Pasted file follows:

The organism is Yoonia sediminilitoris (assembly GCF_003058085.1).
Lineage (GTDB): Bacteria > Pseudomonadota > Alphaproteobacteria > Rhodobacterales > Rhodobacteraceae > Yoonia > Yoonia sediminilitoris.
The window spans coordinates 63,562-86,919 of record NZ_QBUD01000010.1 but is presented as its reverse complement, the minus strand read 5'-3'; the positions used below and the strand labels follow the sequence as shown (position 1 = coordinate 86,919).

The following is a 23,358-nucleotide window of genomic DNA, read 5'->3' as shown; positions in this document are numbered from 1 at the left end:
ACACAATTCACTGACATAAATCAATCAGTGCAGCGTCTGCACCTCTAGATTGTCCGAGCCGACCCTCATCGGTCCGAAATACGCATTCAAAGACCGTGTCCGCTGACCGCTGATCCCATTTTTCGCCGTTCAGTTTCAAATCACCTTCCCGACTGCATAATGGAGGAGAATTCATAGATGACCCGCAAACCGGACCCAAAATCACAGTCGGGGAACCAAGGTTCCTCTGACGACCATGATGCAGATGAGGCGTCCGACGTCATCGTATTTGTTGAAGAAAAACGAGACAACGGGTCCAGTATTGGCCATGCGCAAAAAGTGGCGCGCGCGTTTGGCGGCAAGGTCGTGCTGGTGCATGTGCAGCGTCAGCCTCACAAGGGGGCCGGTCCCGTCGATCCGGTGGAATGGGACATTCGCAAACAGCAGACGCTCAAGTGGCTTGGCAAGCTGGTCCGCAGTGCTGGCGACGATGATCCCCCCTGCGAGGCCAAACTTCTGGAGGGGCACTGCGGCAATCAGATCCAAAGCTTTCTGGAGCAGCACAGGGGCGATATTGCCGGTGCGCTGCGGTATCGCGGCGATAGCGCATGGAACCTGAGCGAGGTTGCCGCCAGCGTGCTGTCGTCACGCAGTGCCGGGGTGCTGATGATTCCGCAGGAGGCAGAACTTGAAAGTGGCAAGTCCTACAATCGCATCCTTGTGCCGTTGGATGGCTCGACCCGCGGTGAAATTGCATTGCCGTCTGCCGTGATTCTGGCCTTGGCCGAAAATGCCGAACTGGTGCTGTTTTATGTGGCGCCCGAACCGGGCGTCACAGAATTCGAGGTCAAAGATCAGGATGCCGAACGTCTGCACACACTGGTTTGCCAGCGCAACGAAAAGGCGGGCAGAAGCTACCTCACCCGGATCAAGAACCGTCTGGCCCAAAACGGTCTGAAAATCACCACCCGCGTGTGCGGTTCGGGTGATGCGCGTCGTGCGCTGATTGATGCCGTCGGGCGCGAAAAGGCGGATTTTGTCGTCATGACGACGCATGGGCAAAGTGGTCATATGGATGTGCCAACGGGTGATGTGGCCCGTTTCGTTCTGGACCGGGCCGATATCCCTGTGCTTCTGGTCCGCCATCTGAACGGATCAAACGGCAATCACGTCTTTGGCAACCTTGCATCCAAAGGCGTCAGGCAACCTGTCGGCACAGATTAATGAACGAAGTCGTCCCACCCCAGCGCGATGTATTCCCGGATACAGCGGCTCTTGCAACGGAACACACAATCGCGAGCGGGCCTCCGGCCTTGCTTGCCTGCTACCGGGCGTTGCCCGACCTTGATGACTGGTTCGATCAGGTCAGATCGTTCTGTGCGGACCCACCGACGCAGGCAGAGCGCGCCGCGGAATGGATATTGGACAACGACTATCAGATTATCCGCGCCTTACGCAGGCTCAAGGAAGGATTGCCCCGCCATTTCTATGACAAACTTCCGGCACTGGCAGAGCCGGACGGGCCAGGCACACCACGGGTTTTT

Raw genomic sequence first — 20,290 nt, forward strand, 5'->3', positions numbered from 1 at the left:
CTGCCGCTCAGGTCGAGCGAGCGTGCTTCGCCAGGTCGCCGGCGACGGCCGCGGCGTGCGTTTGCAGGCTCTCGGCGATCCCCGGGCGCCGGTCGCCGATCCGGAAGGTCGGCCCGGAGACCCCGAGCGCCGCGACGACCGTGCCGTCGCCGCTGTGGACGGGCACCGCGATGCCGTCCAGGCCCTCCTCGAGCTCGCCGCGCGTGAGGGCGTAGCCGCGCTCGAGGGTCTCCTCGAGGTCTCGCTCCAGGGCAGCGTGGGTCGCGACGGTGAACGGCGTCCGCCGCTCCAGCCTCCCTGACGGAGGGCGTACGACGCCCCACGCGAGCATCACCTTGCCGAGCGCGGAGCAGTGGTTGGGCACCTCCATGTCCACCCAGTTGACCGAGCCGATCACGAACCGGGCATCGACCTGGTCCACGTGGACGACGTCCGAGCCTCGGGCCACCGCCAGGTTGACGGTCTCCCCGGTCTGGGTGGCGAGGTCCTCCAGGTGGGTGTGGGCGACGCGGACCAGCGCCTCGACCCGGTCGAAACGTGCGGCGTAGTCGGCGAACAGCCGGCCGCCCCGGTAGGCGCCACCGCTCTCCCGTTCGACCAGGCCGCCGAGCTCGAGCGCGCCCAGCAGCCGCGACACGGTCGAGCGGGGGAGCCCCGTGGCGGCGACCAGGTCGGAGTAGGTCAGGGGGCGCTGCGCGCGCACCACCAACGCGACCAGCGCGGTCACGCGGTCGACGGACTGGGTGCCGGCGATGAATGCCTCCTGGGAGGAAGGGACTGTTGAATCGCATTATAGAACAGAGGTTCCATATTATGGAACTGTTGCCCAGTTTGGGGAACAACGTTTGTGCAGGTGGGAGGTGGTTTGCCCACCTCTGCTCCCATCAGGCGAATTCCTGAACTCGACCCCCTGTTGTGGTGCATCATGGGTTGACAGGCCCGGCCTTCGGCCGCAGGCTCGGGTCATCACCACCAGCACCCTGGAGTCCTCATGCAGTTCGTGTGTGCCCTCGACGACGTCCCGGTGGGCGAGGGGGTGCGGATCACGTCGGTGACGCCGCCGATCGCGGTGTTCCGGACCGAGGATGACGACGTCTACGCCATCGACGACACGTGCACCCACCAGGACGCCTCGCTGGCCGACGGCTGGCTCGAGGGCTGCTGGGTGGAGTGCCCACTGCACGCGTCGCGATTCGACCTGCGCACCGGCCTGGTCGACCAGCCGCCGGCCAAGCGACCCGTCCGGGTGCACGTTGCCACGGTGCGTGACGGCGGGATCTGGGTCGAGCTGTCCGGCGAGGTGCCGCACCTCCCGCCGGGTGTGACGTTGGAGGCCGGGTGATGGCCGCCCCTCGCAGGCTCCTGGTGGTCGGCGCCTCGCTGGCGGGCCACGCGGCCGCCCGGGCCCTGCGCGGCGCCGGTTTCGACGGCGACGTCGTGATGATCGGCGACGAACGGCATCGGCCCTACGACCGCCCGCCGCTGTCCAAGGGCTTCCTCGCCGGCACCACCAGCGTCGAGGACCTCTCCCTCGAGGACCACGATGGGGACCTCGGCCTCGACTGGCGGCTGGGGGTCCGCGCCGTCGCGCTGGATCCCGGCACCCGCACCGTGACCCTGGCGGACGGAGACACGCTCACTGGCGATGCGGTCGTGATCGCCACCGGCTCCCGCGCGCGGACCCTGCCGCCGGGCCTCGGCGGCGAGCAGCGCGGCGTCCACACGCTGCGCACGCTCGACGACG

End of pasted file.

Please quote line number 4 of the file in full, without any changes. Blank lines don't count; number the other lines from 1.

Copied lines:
The following is a 23,358-nucleotide window of genomic DNA, read 5'->3' as shown; positions in this document are numbered from 1 at the left end: